I remember when in school asking how to spell a word only to be told to look it up in the dictionary.  Logically, this was confusing since you needed to know how to spell it to look it up and we didn’t need to know what its definition was.  But slyly the teachers were teaching us to ferret out a word’s spelling as we tried the possibilities looking up each in turn.  Now you right click and you’re done with no increase in your knowledge.
    In any case, there is plenty of time to use the automated methods to increase your productivity but after you learn the skills to do it manually.

  • Ymarsakar

    To elaborate on what I mean, Obama doesn’t have nearly the level of skills a normal CEO has. A normal one even, not even an exceptionally ambitious or talented one: and by talent I also include charisma.
    Obama has a cunning and a cleverness and a sort of charisma. But because he plays by different rules than the CEOs and the private industry players, Obama was appointed to a power superior to their own.
    If CEOs truly understood manipulation, they would have known exactly what Obama was going to do, because they would have done the same thing in his position. But many CEOs bought into the hype and the cult dogma. They thought the propaganda was actually factually true. Their manipulation skills lacked a certain level. It was incomplete, limited as such by their circumstances and careers. I wouldn’t even call that manipulation, just charisma. Natural charisma that they use to get what they want. But they don’t truly understand how humans are manipulated. Thus they are incapable of protecting themselves from such manipulation. Innate talent is not the same as learned knowledge and expertise.
    One of the reasons why I don’t believe the Left when they talk about CEOs and robber baron capitalists is because their propaganda operations are transparent to me. I know exactly what they are doing. That’s not something you get by successfully competing in the private industry. That’s something you get by studying the Left and revolutionary movements. Political insurgency, essentially. That’s where you learn a truly diverse skillset in human manipulation.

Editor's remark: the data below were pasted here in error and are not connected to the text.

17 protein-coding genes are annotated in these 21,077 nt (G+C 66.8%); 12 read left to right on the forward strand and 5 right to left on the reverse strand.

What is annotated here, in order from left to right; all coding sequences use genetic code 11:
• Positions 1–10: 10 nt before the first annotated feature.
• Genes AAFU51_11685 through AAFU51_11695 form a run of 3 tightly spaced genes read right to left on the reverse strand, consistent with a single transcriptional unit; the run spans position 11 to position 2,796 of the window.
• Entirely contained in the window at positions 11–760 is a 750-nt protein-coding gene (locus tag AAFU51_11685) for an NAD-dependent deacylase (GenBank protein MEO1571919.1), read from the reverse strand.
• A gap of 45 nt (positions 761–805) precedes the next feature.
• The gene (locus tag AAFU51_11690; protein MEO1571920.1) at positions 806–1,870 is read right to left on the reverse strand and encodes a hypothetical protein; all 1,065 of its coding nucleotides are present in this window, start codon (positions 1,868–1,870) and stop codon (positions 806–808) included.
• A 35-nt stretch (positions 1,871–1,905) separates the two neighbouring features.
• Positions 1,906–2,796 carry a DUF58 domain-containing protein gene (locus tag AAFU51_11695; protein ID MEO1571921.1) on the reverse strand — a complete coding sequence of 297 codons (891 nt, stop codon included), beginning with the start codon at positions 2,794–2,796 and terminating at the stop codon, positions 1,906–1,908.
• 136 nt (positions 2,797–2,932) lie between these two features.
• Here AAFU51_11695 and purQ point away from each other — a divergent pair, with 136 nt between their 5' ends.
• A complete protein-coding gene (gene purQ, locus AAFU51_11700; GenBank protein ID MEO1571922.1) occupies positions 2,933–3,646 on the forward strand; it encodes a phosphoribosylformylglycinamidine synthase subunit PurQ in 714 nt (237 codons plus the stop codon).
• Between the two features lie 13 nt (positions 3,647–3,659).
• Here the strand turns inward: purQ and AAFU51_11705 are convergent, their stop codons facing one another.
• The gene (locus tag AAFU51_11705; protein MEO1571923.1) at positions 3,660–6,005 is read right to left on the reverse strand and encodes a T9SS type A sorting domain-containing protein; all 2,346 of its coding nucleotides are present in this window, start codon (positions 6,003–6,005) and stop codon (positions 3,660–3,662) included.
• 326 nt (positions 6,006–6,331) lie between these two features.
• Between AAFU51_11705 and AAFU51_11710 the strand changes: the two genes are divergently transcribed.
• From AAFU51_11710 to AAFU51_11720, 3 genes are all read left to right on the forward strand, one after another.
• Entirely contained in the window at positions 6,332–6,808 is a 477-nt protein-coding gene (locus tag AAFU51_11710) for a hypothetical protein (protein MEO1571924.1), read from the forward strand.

It’s not a coincidence that most of those who are fiercely antagonistic towards the Left are the Breitbarts and the Andrew Klavans and the former Southern Democrats. They saw personally what Hollywood and the Left had to offer. Because they were part of that clique and alliance. Even if they were poor and weren’t making much money, they would still have that skillset due to their personal experiences.
    Many factions in America would like us to believe that we should be scared of the people manipulation skills of the MIlitary industrial complex, the corporations, Big Oil, Dark Lord Cheney’s whatever Haliburton Imperial XXG corps, and so forth. That in itself is a deception operation. Personally, the Left’s deception and manipulation capabilities are orders of magnitude greater than Cheney or the oil corporations’. But the public just sees the face of the lie and take it as truth.

  • Bookworm

    I helped my son with one of those mindless projects kids periodically get in a public school.  This one involved coloring in the ocean in 20 little earth maps that would be stapled together to create a flip chart showing continental drift.  My son colored in the continents.  Between the two of us, it took 3 man hours.  Talk about a waste of time.  What I did learn, though, is that the small muscles I use for manual writing have pretty much atrophied.  I’ve got great fine motor coordination for typing, but none of handwriting.  (I’ve lost that middle finger callus, too, the one that was a dead giveaway that one was a student or scholar.)

  • Ymarsakar

    Book, lol. So are we literate or semi-literate now that we cannot “write” manually? heh

    Btw, this link is great proof that the Left are still scared of the boogeyman: neo-cons.
    This one’s especially good for Jack Mayos.

  • Ymarsakar

    “This one involved coloring in the ocean in 20 little earth maps that would be stapled together to create a flip chart showing continental drift.”
    In 3 hours they can be given a lecture and dialogue session on the Rise and Fall of the Roman Empire lol.